I have a human RNA-seq blood sample, pair-end read with 50bp , 210 insert size right now.
Can I know more about what you mean that "genome and transcriptome mapping are both important" in the poster?
If I have a pair-end data, how do we identify when should we prefer the read aligned against genome or transcriptome?
I not really understand the reason that :
1. "Black bar shows an alignment of a read to the genome.";
2. "Black bars show the same read algined to the transcriptome.";
3. "Typically given the above information we would preference the transcriptome alignment.";
4. "However, if the reverse read maps as shown here, then we would preference the genome mapping which indicates
a retained intron."

Question 2:
For post-processing such as assembly, is it I can just used the raw read of RU_unique and RU_non_unique to run de-novo assembly?
My main purpose is used the RUM pipeline to improve mapping step and then used the result for de-novo assembly the RNA-seq data.

Many thanks for solving my doubts.
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Old 07-31-2011, 07:06 PM   #3
PeteH
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Quote:
Originally Posted by edge View Post
Hi Newsbot!,

Many thanks for your sharing RUM program, http://cbil.upenn.edu/RUM/userguide.php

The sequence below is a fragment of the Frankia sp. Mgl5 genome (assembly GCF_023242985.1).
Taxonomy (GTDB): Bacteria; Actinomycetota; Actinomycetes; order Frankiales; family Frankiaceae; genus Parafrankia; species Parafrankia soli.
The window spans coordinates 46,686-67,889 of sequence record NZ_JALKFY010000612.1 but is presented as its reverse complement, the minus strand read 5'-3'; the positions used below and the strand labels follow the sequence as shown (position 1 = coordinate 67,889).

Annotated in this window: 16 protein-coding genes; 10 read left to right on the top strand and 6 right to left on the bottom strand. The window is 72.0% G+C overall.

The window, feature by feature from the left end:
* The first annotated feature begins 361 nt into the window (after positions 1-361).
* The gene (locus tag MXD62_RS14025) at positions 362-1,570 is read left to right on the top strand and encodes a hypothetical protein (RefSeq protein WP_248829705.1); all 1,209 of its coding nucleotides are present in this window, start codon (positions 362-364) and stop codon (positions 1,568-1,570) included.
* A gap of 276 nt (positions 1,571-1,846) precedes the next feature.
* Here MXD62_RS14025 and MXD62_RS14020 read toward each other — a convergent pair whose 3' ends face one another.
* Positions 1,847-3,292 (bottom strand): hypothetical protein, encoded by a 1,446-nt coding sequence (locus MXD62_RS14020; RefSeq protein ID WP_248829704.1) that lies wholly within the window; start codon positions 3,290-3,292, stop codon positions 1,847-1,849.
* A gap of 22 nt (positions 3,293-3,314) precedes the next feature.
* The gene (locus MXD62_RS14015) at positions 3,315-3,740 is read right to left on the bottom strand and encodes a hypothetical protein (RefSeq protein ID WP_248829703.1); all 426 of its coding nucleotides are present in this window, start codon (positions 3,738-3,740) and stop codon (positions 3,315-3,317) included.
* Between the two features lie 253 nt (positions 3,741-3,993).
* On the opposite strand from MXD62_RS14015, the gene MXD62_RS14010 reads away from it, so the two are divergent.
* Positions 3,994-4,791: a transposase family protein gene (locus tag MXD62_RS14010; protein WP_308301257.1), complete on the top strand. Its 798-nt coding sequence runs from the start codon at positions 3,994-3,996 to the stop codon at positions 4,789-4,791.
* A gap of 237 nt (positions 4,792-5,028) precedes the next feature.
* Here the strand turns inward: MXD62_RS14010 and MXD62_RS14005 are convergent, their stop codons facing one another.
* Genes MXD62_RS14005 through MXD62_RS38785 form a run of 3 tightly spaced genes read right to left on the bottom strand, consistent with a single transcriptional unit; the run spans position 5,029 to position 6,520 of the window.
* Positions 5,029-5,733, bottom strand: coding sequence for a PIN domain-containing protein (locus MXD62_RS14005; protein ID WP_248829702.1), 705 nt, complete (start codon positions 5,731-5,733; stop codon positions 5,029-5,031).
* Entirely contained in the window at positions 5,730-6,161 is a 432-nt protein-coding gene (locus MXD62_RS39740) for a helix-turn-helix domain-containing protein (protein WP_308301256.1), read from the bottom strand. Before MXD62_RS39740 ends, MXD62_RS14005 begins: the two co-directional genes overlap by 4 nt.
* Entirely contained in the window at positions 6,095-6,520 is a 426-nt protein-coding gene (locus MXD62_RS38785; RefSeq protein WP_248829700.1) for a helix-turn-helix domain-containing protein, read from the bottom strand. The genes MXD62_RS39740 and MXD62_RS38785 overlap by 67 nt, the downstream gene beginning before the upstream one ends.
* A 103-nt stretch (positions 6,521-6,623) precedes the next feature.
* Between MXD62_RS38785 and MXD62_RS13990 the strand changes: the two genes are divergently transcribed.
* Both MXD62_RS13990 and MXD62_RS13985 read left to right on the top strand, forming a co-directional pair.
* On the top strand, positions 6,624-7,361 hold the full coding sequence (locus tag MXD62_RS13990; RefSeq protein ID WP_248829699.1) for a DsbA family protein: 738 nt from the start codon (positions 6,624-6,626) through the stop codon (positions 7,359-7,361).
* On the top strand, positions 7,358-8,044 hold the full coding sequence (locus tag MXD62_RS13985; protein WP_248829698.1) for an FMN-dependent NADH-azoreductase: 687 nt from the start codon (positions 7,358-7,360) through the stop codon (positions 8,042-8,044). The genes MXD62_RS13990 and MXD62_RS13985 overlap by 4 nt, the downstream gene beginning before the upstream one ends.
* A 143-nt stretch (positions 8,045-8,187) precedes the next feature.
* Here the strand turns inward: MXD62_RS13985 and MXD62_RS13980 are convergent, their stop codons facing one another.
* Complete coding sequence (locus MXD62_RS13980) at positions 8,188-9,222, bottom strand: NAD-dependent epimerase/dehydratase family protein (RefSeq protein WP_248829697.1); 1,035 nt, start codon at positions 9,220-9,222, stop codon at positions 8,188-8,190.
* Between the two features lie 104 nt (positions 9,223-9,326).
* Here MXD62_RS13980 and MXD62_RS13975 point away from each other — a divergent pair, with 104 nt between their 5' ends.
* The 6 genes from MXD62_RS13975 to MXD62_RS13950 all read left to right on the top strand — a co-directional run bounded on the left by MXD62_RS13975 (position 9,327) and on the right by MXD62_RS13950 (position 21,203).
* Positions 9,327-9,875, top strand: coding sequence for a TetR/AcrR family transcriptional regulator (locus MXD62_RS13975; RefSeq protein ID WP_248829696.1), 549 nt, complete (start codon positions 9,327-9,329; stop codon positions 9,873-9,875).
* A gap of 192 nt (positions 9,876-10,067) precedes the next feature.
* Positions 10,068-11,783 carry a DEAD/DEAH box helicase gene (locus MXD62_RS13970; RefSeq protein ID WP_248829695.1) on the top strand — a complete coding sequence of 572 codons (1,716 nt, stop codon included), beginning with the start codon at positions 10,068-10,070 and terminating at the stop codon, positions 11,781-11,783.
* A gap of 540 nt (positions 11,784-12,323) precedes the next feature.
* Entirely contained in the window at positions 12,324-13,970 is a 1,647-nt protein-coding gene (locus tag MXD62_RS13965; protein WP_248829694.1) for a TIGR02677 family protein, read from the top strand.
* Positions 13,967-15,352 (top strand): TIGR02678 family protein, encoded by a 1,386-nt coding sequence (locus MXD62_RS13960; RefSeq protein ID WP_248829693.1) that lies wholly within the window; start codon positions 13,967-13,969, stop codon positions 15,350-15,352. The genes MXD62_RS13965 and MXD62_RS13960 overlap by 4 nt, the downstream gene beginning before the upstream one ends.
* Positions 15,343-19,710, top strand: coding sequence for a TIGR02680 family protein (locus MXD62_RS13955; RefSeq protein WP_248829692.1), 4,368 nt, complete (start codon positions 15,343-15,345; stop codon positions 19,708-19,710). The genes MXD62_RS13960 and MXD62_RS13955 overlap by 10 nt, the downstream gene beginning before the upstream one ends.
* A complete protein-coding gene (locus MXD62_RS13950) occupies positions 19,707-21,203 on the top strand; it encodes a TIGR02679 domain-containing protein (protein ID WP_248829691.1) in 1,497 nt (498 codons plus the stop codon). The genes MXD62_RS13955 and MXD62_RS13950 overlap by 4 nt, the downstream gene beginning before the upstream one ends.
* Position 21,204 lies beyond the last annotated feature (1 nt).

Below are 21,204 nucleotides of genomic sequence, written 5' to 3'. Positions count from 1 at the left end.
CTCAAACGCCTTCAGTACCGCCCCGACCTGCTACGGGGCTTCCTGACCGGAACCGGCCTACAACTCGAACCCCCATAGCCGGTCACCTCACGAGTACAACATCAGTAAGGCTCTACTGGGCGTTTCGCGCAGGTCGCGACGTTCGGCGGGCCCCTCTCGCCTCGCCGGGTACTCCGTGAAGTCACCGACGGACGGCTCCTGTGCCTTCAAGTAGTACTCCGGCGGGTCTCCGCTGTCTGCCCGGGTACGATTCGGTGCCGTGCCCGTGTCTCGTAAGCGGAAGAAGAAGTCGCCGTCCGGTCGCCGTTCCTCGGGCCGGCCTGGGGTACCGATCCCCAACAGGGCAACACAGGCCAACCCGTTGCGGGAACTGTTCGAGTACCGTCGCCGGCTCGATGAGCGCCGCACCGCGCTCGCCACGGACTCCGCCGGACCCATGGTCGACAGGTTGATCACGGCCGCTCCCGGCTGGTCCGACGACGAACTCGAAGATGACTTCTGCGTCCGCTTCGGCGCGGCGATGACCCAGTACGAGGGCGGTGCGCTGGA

It is wonderful and amazing program.

Regarding the following poster and published paper, http://cbil.upenn.edu/RUM/RUM_MGED.pdf
I got some question that need your advice.

Question 1:
Can I know what is the reason that they mention both genome and transcriptome mapping are both important?
I have a human RNA-seq blood sample, pair-end read with 50bp , 210 insert size right now.
Can I know more about what you mean that "genome and transcriptome mapping are both important" in the poster?
If I have a pair-end data, how do we identify when should we prefer the read aligned against genome or transcriptome?
I not really understand the reason that :
1. "Black bar shows an alignment of a read to the genome.";
2. "Black bars show the same read algined to the transcriptome.";
3. "Typically given the above information we would preference the transcriptome alignment.";
4. "However, if the reverse read maps as shown here, then we would preference the genome mapping which indicates
a retained intron."

Question 2:
For post-processing such as assembly, is it I can just used the raw read of RU_unique and RU_non_unique to run de-novo assembly?
My main purpose is used the RUM pipeline to improve mapping step and then used the result for de-novo assembly the RNA-seq data.

Many thanks for solving my doubts.
Hi edge,

You would be better off contacting the authors of the paper directly as Newsbot is simply a bot that aggregates "next-gen sequencing" content from Pubmed and has no involvement in the RUM software.
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Old 07-31-2011, 07:08 PM   #4
edge
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thanks for remind, PeteH